The original University of Michigan press release by Emily Kagey can be read here.
Humans have evolved dynamic defense mechanisms against the viruses that seek to infect our bodies—proteins that specialize in identifying, capturing and destroying the genetic material that viruses try to sneak into our cells. A new study, based upon research at the U.S. Department of Energy’s Advanced Photon Source (APS) and published in the Proceedings of the National Academy of Sciences of the United States of America, now reveals not only how one of these proteins latches onto foreign invaders, but also how some viruses—including the human immunodeficiency virus—evade capture. Revealing the precise mechanism that makes this protein an effective antiviral in some cases is a critical first step in the path toward better methods for attacking viruses that manage to dodge it.
The protein in question, called ZAP (short for zinc-finger antiviral protein), is made by cells to restrict a virus from replicating and spreading infection. When cells detect a virus, the ZAP gene is turned on and produces more of the protein. ZAP then singles out the virus’s genetic material, RNA, from the cell’s native RNA and targets the viral RNA for destruction.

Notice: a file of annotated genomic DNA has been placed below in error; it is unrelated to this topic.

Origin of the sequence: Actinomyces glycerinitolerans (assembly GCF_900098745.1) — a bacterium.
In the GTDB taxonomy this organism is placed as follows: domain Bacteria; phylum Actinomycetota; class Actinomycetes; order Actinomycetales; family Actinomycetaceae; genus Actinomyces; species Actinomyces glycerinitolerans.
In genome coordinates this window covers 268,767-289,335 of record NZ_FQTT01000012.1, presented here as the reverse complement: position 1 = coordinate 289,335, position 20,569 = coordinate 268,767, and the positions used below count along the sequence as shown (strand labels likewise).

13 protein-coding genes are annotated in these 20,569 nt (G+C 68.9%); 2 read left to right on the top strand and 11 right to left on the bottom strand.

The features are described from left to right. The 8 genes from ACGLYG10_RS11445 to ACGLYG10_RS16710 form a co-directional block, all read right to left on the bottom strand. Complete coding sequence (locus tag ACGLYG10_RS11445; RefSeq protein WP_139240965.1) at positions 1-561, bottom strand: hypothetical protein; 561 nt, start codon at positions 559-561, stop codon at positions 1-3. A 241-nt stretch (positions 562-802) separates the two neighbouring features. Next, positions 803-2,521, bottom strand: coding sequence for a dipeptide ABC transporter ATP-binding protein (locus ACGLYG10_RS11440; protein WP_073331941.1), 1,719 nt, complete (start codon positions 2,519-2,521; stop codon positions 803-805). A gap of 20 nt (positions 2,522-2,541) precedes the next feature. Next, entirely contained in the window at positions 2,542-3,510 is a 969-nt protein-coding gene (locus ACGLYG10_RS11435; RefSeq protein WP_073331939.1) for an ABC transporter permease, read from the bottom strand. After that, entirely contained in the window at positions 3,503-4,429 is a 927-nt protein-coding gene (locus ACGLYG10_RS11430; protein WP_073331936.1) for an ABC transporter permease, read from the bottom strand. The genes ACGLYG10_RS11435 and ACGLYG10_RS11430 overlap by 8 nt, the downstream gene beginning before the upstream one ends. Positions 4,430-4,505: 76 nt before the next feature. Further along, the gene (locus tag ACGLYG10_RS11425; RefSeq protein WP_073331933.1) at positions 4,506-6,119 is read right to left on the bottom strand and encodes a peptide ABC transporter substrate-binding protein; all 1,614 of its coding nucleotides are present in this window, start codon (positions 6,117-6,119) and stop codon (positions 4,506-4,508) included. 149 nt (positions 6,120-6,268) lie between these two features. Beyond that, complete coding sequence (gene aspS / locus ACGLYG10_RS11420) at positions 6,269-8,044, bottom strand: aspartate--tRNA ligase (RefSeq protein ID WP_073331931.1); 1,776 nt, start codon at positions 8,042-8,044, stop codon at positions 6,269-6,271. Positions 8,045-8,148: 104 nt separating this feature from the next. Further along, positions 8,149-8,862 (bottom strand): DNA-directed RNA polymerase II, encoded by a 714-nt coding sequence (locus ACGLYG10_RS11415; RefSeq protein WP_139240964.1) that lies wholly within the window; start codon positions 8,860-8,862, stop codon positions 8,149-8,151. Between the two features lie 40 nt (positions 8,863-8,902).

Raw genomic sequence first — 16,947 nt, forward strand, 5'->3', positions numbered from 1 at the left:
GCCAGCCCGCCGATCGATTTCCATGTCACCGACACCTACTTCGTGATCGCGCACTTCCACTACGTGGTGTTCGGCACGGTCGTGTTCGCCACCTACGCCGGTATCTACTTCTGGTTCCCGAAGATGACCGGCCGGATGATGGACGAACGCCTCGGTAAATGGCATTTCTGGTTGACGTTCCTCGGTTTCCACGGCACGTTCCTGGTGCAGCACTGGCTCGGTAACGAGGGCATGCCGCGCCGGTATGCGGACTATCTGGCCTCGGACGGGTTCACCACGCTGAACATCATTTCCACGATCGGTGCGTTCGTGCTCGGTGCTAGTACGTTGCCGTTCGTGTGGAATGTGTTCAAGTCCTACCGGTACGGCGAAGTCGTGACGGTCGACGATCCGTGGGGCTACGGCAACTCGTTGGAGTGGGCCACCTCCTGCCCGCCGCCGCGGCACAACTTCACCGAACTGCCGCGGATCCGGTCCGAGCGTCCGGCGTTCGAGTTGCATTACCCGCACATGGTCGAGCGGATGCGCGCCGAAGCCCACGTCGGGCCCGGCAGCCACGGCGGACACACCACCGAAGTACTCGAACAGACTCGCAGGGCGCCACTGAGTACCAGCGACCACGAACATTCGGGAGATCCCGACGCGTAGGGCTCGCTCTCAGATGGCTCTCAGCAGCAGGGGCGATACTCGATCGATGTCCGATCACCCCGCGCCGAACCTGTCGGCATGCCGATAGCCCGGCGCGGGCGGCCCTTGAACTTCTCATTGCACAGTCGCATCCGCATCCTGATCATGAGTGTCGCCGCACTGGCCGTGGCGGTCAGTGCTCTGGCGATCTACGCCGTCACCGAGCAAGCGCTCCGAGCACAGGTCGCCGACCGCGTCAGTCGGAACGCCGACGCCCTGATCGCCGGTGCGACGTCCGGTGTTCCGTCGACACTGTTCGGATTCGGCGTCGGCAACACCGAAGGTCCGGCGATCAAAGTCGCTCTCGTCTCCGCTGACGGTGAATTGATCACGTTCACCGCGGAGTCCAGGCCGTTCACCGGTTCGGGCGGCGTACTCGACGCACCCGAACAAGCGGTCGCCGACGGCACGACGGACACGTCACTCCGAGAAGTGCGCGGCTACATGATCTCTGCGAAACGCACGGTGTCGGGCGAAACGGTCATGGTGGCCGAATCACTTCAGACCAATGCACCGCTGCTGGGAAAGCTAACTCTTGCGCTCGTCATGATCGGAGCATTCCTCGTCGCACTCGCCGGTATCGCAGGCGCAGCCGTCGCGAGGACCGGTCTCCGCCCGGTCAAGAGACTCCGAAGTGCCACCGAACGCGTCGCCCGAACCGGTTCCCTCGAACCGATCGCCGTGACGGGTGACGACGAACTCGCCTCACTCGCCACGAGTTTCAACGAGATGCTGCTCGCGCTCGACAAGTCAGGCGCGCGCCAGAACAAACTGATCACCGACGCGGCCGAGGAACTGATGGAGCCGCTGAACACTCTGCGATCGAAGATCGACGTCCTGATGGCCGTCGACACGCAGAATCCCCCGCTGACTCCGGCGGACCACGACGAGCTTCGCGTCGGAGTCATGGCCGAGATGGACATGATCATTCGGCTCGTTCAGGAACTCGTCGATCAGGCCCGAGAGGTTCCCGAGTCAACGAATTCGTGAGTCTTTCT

A team of researchers from the University of Michigan (U-M) Life Sciences Institute (LSI) and Rockefeller University wanted to determine how ZAP recognizes the virus’s genome, and how some viruses avoid it. A previous study from Rockefeller revealed that ZAP grabs onto only one specific sequence of neighboring nucleotides (the building blocks of DNA and RNA): a cytosine followed by a guanine, or a CG dinucleotide. Human RNAs have few CG dinucleotides, and HIV RNA has evolved to mimic this characteristic.
“The main motivation for the study was, ‘How does HIV avoid this antiviral protein?'” said Jennifer Meagher, a researcher at U-M’s LSI and one of the lead authors of the study. “And because we’re structural biologists, we wanted to determine how ZAP ‘sees’ a CG dinucleotide—and how, structurally, it binds the RNA.”